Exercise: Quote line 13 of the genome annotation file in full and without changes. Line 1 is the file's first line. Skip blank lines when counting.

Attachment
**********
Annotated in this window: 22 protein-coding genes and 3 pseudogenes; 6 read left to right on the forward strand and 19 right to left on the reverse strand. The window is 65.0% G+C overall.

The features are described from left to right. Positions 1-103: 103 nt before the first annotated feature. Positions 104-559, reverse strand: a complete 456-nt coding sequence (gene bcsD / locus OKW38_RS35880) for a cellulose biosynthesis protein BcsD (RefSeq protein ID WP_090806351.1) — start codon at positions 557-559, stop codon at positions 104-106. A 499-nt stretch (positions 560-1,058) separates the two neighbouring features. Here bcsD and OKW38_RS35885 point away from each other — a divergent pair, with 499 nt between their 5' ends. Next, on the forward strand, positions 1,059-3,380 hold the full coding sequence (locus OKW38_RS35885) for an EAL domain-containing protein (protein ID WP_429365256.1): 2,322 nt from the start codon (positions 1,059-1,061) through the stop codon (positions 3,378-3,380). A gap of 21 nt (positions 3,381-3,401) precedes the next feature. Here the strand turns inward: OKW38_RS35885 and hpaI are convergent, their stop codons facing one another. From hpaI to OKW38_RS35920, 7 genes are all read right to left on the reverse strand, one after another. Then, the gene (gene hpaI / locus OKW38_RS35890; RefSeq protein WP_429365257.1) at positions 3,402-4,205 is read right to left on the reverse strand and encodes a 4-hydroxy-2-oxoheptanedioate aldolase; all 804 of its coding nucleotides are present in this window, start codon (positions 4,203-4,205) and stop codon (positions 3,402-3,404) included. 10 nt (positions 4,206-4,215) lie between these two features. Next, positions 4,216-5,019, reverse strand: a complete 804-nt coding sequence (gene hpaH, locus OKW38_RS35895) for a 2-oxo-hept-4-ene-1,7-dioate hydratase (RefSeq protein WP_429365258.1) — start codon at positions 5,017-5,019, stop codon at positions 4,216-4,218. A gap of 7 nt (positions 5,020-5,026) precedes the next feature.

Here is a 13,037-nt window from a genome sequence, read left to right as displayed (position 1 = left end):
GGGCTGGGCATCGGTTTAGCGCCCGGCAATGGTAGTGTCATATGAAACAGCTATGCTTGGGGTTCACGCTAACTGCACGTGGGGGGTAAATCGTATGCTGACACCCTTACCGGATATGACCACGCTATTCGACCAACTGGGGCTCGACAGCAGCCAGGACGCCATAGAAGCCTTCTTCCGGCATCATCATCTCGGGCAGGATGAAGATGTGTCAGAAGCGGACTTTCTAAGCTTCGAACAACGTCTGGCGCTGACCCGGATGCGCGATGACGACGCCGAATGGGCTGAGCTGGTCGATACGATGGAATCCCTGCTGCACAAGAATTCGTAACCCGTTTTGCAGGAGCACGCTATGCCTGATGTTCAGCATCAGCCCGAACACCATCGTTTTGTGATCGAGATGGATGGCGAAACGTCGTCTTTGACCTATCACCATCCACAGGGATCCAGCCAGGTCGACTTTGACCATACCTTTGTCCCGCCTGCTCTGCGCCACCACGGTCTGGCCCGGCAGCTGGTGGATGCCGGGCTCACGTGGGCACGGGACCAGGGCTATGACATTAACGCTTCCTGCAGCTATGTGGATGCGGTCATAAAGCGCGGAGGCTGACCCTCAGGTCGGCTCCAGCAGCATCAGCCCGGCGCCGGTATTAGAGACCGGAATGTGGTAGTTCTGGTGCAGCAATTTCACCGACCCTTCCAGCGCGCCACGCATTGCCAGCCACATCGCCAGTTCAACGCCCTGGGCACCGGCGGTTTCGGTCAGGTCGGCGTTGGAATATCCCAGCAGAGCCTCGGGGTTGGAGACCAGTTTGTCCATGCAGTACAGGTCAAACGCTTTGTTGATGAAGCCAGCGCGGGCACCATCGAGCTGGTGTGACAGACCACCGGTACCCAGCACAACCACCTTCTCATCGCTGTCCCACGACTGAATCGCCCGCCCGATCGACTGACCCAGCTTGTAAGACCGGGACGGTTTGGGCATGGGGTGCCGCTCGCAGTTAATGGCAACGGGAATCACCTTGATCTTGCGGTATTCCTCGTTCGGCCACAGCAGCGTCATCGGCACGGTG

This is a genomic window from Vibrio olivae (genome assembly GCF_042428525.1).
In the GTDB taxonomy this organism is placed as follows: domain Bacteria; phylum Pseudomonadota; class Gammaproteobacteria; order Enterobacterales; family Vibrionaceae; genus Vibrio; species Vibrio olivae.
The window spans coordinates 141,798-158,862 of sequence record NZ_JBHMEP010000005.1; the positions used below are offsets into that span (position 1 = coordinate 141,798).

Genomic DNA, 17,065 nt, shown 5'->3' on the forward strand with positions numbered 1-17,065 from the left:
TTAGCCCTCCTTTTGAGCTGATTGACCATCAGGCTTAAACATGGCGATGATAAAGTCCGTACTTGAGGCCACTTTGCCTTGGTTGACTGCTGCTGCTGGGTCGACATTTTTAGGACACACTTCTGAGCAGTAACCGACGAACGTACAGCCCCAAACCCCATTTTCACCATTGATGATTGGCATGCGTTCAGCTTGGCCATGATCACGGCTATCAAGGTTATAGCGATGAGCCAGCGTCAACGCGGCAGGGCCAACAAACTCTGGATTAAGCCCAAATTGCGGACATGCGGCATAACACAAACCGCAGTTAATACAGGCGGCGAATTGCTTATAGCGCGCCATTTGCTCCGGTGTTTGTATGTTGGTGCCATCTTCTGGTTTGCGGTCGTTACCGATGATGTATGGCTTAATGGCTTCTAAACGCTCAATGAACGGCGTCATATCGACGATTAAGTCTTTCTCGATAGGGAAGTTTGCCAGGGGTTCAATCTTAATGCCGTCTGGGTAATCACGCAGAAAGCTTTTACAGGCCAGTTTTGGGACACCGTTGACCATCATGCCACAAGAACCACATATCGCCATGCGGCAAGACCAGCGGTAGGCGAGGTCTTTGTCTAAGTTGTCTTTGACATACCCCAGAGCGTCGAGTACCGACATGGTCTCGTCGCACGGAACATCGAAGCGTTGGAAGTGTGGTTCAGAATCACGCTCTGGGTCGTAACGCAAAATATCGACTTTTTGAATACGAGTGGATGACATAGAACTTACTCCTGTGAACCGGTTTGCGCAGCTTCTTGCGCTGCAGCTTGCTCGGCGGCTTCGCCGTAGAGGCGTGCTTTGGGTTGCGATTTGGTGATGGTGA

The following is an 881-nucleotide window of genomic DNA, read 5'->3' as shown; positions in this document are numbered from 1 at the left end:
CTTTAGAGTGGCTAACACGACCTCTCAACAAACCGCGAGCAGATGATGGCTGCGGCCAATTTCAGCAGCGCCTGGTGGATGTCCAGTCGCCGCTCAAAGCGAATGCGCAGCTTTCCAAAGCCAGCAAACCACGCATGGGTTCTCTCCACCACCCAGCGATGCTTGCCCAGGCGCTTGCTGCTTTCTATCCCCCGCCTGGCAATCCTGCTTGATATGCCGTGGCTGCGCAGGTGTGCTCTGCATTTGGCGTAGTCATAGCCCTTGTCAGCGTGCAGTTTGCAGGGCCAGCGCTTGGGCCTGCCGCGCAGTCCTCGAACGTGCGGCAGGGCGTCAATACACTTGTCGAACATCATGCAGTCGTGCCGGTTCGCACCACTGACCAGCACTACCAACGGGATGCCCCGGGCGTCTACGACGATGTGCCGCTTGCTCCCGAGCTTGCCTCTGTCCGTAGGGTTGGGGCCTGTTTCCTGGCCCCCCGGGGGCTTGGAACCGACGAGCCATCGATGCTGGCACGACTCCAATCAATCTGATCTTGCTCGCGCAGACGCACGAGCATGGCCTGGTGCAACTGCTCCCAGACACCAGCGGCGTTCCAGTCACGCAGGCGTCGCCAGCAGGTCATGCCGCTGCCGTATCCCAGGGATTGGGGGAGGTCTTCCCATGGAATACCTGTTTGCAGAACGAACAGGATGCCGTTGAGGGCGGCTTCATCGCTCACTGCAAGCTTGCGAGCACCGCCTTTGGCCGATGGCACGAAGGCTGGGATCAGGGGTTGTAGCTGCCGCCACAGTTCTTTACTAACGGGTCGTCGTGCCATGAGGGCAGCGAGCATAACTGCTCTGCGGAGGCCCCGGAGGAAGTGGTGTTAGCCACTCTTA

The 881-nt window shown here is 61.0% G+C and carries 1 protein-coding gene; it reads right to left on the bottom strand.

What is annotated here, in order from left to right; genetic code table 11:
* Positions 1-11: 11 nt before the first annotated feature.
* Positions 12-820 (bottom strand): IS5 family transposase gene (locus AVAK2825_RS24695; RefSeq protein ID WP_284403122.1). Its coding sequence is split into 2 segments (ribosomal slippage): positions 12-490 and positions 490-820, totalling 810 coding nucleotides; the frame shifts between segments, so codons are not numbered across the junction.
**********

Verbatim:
What is annotated here, in order from left to right; genetic code table 11: